Organizers first shifted the debate to a virtual format, citing safety concerns about the coronavirus. President Trump rejected that idea, saying he would not participate unless the debate was restored to its original, in-person format. Joseph R. Biden Jr. then committed to attending an ABC News forum that evening in Philadelphia.
Andrew Bates, a Biden campaign aide, said in a statement, “It’s shameful that Donald Trump ducked the only debate in which the voters get to ask the questions — but it’s no surprise.”
The commission reiterated its intentions on Friday to hold the final presidential debate on Oct. 22 in Nashville. The Trump campaign is on board. Mr. Biden’s campaign has agreed to participate, either as a one-on-one matchup with Mr. Trump, or in a town-hall-style format where both candidates take questions from voters.
The Trump campaign and officials at NBC News were negotiating plans for the president to appear at his own town-hall-style event on the network next week, most likely on the night of Mr. Biden’s ABC event, according to three people with knowledge of the discussions.
The NBC event is likely to occur only if certain medical conditions are met, according to two people familiar with the conversations, which includes Mr. Trump testing negative for the coronavirus.
Senate Republicans revolted over the contours of a $1.8 trillion relief proposal that is the Trump administration’s latest and largest offer to House Democrats, further jeopardizing already dim prospects for an agreement on a broad stimulus bill before Election Day.
Even as House Speaker Nancy Pelosi insisted that the offer remained inadequate, many Republican senators lashed into the administration’s approach to the revived negotiations during a conference call on Saturday morning between close to half of the chamber’s Republicans and top administration officials.
The $1.8 trillion proposal that Steven Mnuchin, the Treasury secretary, put forward on Friday was the administration’s biggest offer since bipartisan negotiations began in late summer. The proposal came just days after President Trump abruptly ended negotiations and then, facing a backlash, reversed course and began urgently seeking to secure Democratic support for a deal.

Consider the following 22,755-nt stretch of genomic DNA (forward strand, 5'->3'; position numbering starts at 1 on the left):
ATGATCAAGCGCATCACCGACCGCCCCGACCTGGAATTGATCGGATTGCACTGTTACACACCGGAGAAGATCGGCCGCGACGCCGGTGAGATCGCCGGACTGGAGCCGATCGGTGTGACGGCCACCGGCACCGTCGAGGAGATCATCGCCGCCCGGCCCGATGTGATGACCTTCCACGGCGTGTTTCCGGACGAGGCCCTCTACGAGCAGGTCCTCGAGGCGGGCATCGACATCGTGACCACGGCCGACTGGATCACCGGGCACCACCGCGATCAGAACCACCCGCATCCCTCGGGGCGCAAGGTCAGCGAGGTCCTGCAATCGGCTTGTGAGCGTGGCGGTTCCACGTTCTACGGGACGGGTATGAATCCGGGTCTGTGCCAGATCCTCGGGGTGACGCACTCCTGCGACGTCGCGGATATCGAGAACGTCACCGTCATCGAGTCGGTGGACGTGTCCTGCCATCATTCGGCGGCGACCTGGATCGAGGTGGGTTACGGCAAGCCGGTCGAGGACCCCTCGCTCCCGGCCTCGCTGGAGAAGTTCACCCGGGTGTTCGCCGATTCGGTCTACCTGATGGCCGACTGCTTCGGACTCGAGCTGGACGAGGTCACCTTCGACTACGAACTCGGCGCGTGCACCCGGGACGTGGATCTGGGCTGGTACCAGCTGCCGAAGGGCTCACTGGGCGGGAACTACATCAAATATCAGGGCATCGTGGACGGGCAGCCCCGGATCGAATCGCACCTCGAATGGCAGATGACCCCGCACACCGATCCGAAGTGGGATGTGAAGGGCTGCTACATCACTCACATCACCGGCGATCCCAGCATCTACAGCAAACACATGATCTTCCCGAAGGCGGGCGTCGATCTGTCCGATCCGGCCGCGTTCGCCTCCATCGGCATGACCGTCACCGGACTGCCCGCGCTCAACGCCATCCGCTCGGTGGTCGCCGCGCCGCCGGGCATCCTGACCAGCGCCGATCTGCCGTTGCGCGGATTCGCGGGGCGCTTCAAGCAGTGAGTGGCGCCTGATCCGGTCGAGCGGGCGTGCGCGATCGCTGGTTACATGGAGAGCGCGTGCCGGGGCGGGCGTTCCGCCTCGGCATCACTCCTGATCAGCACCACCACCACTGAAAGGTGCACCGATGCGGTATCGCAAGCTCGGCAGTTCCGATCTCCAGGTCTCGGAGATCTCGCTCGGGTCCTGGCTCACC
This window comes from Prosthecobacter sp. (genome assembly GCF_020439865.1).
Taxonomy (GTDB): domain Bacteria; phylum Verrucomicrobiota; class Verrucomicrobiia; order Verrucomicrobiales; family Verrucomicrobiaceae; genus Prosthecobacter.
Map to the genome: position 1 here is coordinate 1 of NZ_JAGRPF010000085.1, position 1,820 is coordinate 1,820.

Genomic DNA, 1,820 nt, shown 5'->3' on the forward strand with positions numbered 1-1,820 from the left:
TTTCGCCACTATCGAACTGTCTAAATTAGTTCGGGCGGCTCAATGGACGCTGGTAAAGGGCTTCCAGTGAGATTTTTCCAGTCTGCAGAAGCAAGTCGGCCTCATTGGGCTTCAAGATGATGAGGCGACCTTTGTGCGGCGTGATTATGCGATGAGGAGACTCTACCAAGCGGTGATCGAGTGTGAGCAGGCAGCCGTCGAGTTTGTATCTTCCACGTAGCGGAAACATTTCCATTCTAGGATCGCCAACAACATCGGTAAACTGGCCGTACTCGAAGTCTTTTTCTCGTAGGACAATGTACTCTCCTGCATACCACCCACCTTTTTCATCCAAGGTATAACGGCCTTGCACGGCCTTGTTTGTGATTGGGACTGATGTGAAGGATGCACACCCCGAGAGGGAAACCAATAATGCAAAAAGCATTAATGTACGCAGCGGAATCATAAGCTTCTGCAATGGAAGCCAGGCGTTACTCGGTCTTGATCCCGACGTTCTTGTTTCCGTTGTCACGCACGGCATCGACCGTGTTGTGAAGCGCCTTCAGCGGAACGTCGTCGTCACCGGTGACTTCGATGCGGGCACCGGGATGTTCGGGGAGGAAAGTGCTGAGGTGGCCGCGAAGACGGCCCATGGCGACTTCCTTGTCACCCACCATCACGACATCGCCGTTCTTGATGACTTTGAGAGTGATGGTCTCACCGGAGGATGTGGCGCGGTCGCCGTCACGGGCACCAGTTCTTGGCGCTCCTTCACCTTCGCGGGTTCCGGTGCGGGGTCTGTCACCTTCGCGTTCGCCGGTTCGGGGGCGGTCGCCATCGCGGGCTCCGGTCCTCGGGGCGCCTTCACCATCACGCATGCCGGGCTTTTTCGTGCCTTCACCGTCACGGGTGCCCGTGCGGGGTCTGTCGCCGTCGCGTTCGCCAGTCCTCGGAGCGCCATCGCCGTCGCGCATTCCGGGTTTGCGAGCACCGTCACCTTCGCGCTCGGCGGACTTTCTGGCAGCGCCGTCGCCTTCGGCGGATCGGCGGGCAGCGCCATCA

The stark divisions between most Senate Republicans and the White House undercut the potential for an agreement before the election on Nov. 3, even as the country’s economic recovery continues to falter and tens of thousands of Americans, businesses and schools struggle to weather the pandemic without federal relief.
The Republican criticism on Saturday was so severe that Mark Meadows, the White House chief of staff, at one point told the senators on the conference call that he would relay their concerns to Mr. Trump, but that then “you all will have to come to my funeral.” (Mr. Mnuchin concurred.)
Details of the call were described in some manner by seven people briefed on the discussion, who all insisted on anonymity to disclose details of a private conversation.
Most of the senators who spoke on the call signaled an openness to continuing negotiations. However, there was widespread dissatisfaction with how expensive the administration’s offer had become, as well as with the perception that Mr. Mnuchin, in talks with Ms. Pelosi, was relying far more on the Democrats’ proposed $2.2 trillion plan as a baseline than the two more limited proposals put forward by Senate Republicans.
“There’s no appetite right now to spend the White House number or the House number,” Senator Lamar Alexander of Tennessee said on the call, reflecting longstanding concerns among senators eager to protect their credentials as fiscal hawks and stave off primary challengers in the next election cycle.
Senator Marsha Blackburn of Tennessee warned that accepting a bill with Ms. Pelosi’s support would amount to a “death knell” for Republican ambitions to retain their majority in the Senate and would “deflate” the party’s base.
Ms. Pelosi, for her part, informed Democratic lawmakers on Saturday that she found elements of Mr. Mnuchin’s proposal to be inadequate, writing in a letter that “this proposal amounted to one step forward, two steps back.”
“When the president talks about wanting a bigger relief package, his proposal appears to mean that he wants more money at his discretion to grant or withhold,” Ms. Pelosi wrote, adding “at this point, we still have disagreement on many priorities.” She ticked off a number of unresolved issues, including what she said was insufficient funding for unemployment benefits, child care, funding for state and local governments and “reckless” liability protections that Republicans have insisted are a priority.